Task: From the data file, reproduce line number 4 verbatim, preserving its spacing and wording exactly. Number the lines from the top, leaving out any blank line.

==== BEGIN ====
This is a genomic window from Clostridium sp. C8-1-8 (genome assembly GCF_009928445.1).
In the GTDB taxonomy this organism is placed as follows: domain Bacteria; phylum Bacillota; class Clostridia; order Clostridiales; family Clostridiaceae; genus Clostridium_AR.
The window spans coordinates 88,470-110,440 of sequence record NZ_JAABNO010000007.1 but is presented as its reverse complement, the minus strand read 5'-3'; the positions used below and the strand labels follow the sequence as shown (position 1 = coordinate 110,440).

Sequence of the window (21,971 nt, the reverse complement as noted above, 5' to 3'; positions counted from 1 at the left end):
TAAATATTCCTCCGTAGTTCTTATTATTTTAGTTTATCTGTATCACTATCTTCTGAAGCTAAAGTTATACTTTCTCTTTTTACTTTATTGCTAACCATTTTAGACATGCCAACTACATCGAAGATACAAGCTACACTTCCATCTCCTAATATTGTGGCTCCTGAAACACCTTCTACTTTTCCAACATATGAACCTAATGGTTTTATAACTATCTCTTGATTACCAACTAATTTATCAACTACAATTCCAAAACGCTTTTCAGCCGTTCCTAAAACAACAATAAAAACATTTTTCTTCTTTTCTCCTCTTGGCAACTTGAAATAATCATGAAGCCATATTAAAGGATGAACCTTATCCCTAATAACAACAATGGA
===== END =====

Sequence of the window (21,971 nt, the reverse complement as noted above, 5' to 3'; positions counted from 1 at the left end):